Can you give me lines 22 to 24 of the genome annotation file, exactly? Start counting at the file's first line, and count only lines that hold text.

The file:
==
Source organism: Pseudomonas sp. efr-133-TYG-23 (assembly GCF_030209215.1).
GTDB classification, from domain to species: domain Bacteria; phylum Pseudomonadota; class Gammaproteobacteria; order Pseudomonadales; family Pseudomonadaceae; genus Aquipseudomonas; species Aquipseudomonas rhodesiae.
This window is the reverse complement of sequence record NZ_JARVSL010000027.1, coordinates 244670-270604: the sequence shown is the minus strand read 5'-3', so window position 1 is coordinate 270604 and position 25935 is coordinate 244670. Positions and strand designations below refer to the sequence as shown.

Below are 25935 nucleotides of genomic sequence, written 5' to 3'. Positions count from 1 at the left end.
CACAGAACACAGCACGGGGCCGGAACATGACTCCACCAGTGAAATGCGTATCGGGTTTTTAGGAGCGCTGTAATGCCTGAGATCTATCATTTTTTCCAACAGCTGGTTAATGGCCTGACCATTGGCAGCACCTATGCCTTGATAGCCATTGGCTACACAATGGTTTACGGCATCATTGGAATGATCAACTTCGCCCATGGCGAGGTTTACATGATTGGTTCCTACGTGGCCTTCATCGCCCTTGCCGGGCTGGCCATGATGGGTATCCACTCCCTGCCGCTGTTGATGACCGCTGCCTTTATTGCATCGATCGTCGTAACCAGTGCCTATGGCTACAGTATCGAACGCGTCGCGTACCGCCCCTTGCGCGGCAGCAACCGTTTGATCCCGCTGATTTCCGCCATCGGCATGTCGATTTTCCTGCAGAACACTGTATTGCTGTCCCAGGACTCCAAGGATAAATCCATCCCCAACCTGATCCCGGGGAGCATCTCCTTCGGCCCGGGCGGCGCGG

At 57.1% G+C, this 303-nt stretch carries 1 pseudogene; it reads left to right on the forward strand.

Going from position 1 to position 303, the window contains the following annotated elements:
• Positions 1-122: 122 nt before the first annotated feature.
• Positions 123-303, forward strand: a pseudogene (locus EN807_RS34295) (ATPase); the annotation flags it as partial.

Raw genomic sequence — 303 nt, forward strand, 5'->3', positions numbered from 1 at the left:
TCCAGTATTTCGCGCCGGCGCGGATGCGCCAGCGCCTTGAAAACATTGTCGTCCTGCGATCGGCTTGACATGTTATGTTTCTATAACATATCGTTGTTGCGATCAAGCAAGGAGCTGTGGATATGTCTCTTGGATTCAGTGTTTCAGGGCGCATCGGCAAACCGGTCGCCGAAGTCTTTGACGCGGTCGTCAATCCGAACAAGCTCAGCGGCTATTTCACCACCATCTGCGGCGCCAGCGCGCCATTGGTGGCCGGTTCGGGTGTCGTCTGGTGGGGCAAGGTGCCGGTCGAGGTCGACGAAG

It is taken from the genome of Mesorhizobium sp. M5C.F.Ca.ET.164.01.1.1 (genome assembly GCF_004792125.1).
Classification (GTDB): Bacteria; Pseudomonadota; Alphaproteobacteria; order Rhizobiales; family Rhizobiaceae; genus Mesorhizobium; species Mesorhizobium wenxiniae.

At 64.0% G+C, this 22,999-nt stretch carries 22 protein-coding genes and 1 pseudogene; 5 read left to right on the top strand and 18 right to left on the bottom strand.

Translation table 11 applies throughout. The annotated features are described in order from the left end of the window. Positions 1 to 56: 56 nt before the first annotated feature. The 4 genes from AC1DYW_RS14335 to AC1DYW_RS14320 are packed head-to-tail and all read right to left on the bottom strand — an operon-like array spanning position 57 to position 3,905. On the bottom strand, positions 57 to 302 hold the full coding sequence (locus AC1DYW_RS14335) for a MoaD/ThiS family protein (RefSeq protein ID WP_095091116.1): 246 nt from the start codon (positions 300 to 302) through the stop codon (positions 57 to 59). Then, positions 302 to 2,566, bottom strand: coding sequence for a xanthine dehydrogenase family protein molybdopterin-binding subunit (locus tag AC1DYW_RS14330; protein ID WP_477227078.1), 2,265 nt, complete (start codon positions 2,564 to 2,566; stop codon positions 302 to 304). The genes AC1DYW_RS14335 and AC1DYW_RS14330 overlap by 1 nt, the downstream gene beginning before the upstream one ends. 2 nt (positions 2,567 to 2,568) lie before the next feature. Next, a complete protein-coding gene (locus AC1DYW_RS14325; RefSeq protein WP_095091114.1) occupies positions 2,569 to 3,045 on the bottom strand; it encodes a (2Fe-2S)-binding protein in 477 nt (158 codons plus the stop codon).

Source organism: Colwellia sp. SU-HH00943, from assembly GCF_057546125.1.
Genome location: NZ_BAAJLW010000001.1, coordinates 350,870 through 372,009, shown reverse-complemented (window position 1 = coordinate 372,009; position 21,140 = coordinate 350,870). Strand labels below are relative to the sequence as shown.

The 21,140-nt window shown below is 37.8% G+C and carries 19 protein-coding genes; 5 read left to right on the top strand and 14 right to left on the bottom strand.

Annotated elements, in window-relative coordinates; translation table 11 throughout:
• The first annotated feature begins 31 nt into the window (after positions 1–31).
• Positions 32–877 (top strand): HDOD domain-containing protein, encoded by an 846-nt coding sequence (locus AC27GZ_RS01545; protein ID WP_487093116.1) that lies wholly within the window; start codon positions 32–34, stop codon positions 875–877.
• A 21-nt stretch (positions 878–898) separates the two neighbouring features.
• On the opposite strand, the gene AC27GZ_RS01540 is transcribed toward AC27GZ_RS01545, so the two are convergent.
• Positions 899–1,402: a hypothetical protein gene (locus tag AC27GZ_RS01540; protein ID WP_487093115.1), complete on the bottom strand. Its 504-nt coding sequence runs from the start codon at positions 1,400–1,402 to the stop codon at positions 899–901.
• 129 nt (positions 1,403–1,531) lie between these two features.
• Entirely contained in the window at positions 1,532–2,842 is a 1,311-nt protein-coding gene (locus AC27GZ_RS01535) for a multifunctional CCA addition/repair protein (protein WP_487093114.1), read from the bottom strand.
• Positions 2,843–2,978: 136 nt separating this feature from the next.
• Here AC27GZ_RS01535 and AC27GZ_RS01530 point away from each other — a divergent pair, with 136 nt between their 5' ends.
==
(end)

• A 21-nt stretch (positions 878–898) separates the two neighbouring features.
• On the opposite strand, the gene AC27GZ_RS01540 is transcribed toward AC27GZ_RS01545, so the two are convergent.
• Positions 899–1,402: a hypothetical protein gene (locus tag AC27GZ_RS01540; protein ID WP_487093115.1), complete on the bottom strand. Its 504-nt coding sequence runs from the start codon at positions 1,400–1,402 to the stop codon at positions 899–901.